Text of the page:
California’s Proposition 37, which would require that genetically modified (G.M.) foods carry a label, has the potential to do just that — to change the politics of food not just in California but nationally too.
Descendants of the Maya living in Mexico still sometimes refer to themselves as “the corn people.” The phrase is not intended as metaphor. Rather, it’s meant to acknowledge their abiding dependence on this miraculous grass, the staple of their diet for almost 9,000 years.
Here in southern New England the corn is already waist high and growing so avidly you can almost hear the creak of stalk and leaf as the plants stretch toward the sun. The ears of sweet corn are just starting to show up on local farm stands, inaugurating one of the ceremonies of an American summer. These days the nation’s nearly 80 million-acre field of corn rolls across the countryside like a second great lawn, but this wholesome, all-American image obscures a decidedly more dubious reality.
SOWING seeds is pleasant, desultory, not terribly challenging work; there’s plenty of space left over for thinking about other things while you are doing it. On this particular May afternoon, I happened to be sowing rows in the neighbourhood of a flowering apple tree that was fairly vibrating with bees. And I found myself thinking what existential difference is there between the human being’s role in this (or any) garden and the bumblebee’s.
The way we think about and deal with pollution has always been governed by the straightforward rules of chemistry. You clean the stuff up or let it fade with time. But what do you do about a form of pollution that behaves instead according to the rules of biology? Such a pollutant would have the ability to copy itself over and over again, so that its impact on the environment would increase with time rather than diminish. Now you’re talking about a problem with, quite literally, a life of its own.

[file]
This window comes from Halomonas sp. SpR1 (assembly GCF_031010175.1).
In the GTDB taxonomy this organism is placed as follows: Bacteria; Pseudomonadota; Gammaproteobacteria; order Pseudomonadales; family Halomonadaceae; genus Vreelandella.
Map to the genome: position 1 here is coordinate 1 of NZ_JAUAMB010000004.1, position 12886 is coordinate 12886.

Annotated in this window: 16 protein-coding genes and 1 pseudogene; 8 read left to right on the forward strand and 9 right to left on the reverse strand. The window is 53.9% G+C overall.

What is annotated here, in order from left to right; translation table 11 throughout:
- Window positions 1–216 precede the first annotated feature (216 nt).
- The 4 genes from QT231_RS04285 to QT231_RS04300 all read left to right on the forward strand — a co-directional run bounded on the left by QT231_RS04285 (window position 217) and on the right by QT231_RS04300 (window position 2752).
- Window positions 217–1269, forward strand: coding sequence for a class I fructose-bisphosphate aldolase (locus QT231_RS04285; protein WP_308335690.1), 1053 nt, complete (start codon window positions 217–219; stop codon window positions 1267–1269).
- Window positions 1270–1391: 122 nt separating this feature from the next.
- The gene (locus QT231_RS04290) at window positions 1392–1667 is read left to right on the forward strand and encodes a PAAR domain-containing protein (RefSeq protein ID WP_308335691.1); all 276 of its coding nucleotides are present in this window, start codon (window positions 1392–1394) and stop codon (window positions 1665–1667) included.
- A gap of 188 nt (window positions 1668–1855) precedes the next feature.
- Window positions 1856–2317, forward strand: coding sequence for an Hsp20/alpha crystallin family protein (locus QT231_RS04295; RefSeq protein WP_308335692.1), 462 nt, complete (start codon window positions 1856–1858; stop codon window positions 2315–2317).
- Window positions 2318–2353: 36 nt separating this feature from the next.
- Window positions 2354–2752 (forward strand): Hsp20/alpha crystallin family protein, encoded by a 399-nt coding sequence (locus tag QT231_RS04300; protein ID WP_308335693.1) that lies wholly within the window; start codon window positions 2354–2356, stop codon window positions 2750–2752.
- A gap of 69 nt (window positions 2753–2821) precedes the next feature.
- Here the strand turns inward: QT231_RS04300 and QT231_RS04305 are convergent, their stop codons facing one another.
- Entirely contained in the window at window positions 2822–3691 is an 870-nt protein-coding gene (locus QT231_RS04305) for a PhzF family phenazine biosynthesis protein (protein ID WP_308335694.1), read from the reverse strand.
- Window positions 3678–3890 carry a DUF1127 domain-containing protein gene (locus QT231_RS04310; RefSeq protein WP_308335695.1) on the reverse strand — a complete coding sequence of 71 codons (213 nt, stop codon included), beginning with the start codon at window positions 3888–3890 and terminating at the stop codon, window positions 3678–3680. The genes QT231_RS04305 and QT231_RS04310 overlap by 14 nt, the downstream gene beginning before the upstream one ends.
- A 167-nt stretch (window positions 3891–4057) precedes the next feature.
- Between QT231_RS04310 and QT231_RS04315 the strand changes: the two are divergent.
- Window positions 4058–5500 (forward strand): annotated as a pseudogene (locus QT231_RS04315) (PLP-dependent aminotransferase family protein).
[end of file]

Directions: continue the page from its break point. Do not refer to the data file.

Unless I’m missing something, the aim of the biotechnology industry’s audacious new advertising campaign is to impale people like me—well-off first worlders dubious about genetically engineered food—on the horns of a moral dilemma. Have you seen these ads? Over a speedy montage of verdant rice paddies, smiling Asian kids and kindly third-world doctors, a caring voice describes something called golden rice and its promise to “help prevent blindness and infection in millions of children” suffering from vitamin-A deficiency.
History is written by the victors, it’s often said, but what about natural history? This invariably gets written by one human being or another, no matter what species’ triumph it trumpets, for the altogether trivial reason that (so far as we know) humans do all the writing around here. But what if it were otherwise? What if, let’s say, the plant perspective were brought to bear on the events of the past year? My guess is that the death of one Claude Hope, a man you’ve probably never heard of, would rank as a big, big story.
Gazing nervously across the Atlantic at European outrage over genetically modified food, industry and government leaders have been quick to reach for words like “hysteria” and “madness.” How else to explain the uprooting of biotech crops in English fields? Or naked protesters in Rome pelting American cabinet secretaries with genetically engineered (“G.E.”) soybeans? It’s irrational, surely, to reject out of hand such a shiny new technology, especially one that comes with the seal of approval of American regulators (the vaunted Food and Drug Administration, no less).
ALL the way in the back of the New York State Agricultural Experiment Station’s orchard here stand several jumbled rows of the oddest apple trees you’ve ever seen. No two are alike, not in form or leaf or fruit: this one could pass for a linden tree, that one for a demented forsythia. Maybe a
Planting Today I planted something new in my vegetable garden — something very new, as a matter of fact. It’s a potato called the New Leaf Superior, which has been genetically engineered — by Monsanto, the chemical giant recently turned ”life sciences” giant — to produce its own insecticide. This it can do in every